Cook, Fake News and Admiralty

The different Accounts of Captain Cook's 1st voyage
There is a lot written about 'Captain Cook', most times high praise. What is seldom mentioned is that what was available to the public about Cook's 1st Voyage for the next hundred years was contested, even by Cook.
Not until his Journal was published in the 1880s, was there any alternative narrative to what was published when Cook was away on his 2nd Voyage.
Commissioned by the Admiralty, book publisher and editor John Hawkesworth's version of events was more fiction than fact. Fake News is nothing new.
"After the release of the publication, Hawkesworth was heavily criticised for his editorial work.  The ‘Account’ was called inaccurate, lewd, boring, sloppy, pompous, bad value and irreligious. The captains whose journals he edited attacked him for tampering with their accounts. Cook himself famously disliked the finished product, in particular Hawkeworths’ moralising and habit of drawing “a general conclusion from a particular fact”. As Editor Hawkesworth sometimes used his own material, not that of the journal writers themselves."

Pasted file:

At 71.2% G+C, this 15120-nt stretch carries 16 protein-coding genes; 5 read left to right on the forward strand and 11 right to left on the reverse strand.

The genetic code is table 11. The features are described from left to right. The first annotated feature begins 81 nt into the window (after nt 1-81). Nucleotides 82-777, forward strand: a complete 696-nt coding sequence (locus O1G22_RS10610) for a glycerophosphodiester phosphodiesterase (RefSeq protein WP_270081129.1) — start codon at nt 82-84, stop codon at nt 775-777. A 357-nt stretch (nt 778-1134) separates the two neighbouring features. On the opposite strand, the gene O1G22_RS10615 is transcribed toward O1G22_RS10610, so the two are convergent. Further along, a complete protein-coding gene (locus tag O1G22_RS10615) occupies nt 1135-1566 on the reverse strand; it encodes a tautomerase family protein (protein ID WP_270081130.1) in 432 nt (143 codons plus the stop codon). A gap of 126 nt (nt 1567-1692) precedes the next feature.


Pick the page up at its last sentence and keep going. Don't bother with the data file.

May I suggest here that Hawkesworth may have made alterations at the request of the Admiralty which had commissioned the publication.
The Continental Whitewash

Cook gets praised for his abilities and his part in Britain claiming New Holland, now called Australia.

This latter part hinges on some proclamation he supposedly made in August 1770, but the evidence to support this proclamation is lacking. It would have been against his 'Instructions' to do so, and there are no supporting writings by Joseph Banks who was said to accompany Cook to the small hill where this proclamation supposedly occurred, nor by the diaries of any other people on the Endeavour.

Curious too that the only published account of Cook's 1st Voyage was commissioned by the Admiralty and written by a “publisher” who wrote as if he was Cook himself. This was published while Cook was away on his 2nd Voyage, and his actual Journals didn't become public for over a century. So here's an alternative narrative.